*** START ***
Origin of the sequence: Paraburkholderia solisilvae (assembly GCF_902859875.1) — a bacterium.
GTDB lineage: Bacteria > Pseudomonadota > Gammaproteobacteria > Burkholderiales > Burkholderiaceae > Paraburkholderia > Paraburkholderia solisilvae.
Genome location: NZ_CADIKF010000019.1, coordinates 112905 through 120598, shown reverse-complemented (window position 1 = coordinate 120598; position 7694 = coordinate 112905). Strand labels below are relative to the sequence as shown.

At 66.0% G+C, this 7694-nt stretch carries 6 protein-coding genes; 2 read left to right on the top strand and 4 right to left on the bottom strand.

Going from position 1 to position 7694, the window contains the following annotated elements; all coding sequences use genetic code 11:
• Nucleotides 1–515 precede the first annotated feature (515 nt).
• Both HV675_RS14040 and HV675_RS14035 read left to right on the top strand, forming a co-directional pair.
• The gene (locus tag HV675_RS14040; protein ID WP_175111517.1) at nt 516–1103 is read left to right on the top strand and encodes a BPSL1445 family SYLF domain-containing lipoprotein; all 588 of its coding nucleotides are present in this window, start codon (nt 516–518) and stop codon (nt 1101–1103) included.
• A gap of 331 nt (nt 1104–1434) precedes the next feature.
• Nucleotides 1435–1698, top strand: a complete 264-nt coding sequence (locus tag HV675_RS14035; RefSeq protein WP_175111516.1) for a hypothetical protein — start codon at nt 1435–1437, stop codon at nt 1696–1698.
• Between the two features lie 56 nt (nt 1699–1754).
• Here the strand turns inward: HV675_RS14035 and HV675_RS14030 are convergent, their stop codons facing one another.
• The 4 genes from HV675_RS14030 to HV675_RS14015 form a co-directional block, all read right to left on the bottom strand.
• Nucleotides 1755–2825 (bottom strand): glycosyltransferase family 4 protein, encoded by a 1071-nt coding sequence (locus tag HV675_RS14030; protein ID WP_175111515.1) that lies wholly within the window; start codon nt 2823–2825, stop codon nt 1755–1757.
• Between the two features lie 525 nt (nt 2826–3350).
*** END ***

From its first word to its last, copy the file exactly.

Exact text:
Origin of the sequence: Paraburkholderia solisilvae (assembly GCF_902859875.1) — a bacterium.
GTDB lineage: Bacteria > Pseudomonadota > Gammaproteobacteria > Burkholderiales > Burkholderiaceae > Paraburkholderia > Paraburkholderia solisilvae.
Genome location: NZ_CADIKF010000019.1, coordinates 112905 through 120598, shown reverse-complemented (window position 1 = coordinate 120598; position 7694 = coordinate 112905). Strand labels below are relative to the sequence as shown.

At 66.0% G+C, this 7694-nt stretch carries 6 protein-coding genes; 2 read left to right on the top strand and 4 right to left on the bottom strand.

Going from position 1 to position 7694, the window contains the following annotated elements; all coding sequences use genetic code 11:
• Nucleotides 1–515 precede the first annotated feature (515 nt).
• Both HV675_RS14040 and HV675_RS14035 read left to right on the top strand, forming a co-directional pair.
• The gene (locus tag HV675_RS14040; protein ID WP_175111517.1) at nt 516–1103 is read left to right on the top strand and encodes a BPSL1445 family SYLF domain-containing lipoprotein; all 588 of its coding nucleotides are present in this window, start codon (nt 516–518) and stop codon (nt 1101–1103) included.
• A gap of 331 nt (nt 1104–1434) precedes the next feature.
• Nucleotides 1435–1698, top strand: a complete 264-nt coding sequence (locus tag HV675_RS14035; RefSeq protein WP_175111516.1) for a hypothetical protein — start codon at nt 1435–1437, stop codon at nt 1696–1698.
• Between the two features lie 56 nt (nt 1699–1754).
• Here the strand turns inward: HV675_RS14035 and HV675_RS14030 are convergent, their stop codons facing one another.
• The 4 genes from HV675_RS14030 to HV675_RS14015 form a co-directional block, all read right to left on the bottom strand.
• Nucleotides 1755–2825 (bottom strand): glycosyltransferase family 4 protein, encoded by a 1071-nt coding sequence (locus tag HV675_RS14030; protein ID WP_175111515.1) that lies wholly within the window; start codon nt 2823–2825, stop codon nt 1755–1757.
• Between the two features lie 525 nt (nt 2826–3350).